Neighbors, Not Friends: Iraq and Iran after the Gulf Wars

By Dilip Hiro | Go to book overview

8

IRAQ, A RETURN TO NORMALCY

On December 11, 1999, a draft resolution on Iraq prepared by Britain and Holland was presented to the UN Security Council, even though the five Permanent Members had not reached a consensus on it. The reason for the rush was that the Anglo-Saxon duo on the Council wanted to take advantage of Britain's presidency of the month. During the debate the objections raised by Russia, France and China were so strong that President Jeremy Greenstock feared a veto by one of them. To avoid this, he thrice postponed the vote, thus also giving an opportunity to the resolution's sponsors to amend it and make it palatable to the objectors. In the end the non-Anglo-Saxon trio abstained, as did Malaysia, when the vote was finally taken on December 17.

Like its all-inclusive predecessor, the 34-clause Resolution 687, the 39-clause Resolution 1284 was passed under Chapter VII of the UN Charter. Its Section A, dealing with disarmament, set up a new UN Monitoring, Verification and Inspection Commission (Unmovic) to replace Unscom. Unmovic was required to establish and operate "a reinforced system of ongoing monitoring and verification … and address unresolved disarmament issues" and "identify … additional sites in Iraq to be covered by the reinforced system of ongoing monitoring and verification." Within thirty days of the resolution being adopted, the UN secretary-general was required to appoint an Executive Chairman of Unmovic, subject to the approval of the Security Council, and a new College of Commissioners for Unmovic. The new Executive Chairman of Unmovic was to be given forty-five days to submit plans for organization and staff. And, from the date they started working in Iraq, Unmovic and the IAEA were to be given sixty days within which to produce a work program for the discharge of their mandates, which would include "the key remaining disarmament tasks to be completed by Iraq" and ensure that "each task shall be clearly defined and precise." Paragraph 6 stated that Unmovic staff would be regarded as international civil servants "subject to Article 100 of the Charter of the United Nations, drawn from the broadest possible geographical base." This would distinguish it from its Unscom predecessor to which personnel were loaned by member-states and who did not become part of the UN bureaucracy.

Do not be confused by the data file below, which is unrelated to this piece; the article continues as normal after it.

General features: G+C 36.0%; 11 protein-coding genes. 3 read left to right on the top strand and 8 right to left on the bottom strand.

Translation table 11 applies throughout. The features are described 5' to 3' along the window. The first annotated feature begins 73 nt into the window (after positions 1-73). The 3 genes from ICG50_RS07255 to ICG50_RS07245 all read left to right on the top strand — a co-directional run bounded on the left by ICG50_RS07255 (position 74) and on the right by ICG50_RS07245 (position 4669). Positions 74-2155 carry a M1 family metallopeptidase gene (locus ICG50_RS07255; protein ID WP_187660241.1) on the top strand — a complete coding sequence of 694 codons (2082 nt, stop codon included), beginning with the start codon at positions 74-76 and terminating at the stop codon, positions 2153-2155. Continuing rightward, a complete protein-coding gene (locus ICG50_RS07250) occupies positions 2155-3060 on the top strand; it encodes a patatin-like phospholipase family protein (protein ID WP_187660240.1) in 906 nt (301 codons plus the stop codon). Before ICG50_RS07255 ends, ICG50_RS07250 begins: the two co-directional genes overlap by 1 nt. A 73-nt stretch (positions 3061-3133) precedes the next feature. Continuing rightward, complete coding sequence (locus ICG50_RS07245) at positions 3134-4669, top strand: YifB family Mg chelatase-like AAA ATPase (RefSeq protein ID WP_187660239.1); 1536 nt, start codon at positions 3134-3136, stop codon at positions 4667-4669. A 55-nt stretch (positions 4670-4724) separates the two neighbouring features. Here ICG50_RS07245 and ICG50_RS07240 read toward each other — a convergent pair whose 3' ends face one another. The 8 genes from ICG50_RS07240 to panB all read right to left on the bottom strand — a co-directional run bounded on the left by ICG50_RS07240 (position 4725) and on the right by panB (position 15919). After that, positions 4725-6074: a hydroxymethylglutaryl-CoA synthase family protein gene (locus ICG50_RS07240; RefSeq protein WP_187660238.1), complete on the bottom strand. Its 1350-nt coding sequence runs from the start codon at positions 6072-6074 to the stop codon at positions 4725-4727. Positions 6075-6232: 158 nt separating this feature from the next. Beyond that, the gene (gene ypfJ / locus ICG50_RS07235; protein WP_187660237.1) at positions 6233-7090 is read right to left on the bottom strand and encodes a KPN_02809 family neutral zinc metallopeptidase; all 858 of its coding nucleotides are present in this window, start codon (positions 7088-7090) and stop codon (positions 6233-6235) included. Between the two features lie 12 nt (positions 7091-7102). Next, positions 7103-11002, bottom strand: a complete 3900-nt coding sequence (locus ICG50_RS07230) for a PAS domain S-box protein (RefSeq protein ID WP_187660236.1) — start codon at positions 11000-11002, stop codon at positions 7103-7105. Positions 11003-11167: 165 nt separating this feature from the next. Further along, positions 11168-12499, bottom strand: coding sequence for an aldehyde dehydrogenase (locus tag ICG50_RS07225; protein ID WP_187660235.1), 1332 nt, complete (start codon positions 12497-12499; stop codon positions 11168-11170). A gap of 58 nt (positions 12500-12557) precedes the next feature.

Section B referred to the missing Kuwaiti nationals and property. Section C

-179-

Notes for this page

Add a new note
If you are trying to select text to create highlights or citations, remember that you must now click or tap on the first word, and then click or tap on the last word.
One moment ...
Default project is now your active project.
Project items

Items saved from this book

This book has been saved
Highlights (0)
Some of your highlights are legacy items.

Highlights saved before July 30, 2012 will not be displayed on their respective source pages.

You can easily re-create the highlights by opening the book page or article, selecting the text, and clicking “Highlight.”

Citations (0)
Some of your citations are legacy items.

Any citation created before July 30, 2012 will labeled as a “Cited page.” New citations will be saved as cited passages, pages or articles.

We also added the ability to view new citations from your projects or the book or article where you created them.

Notes (0)
Bookmarks (0)

You have no saved items from this book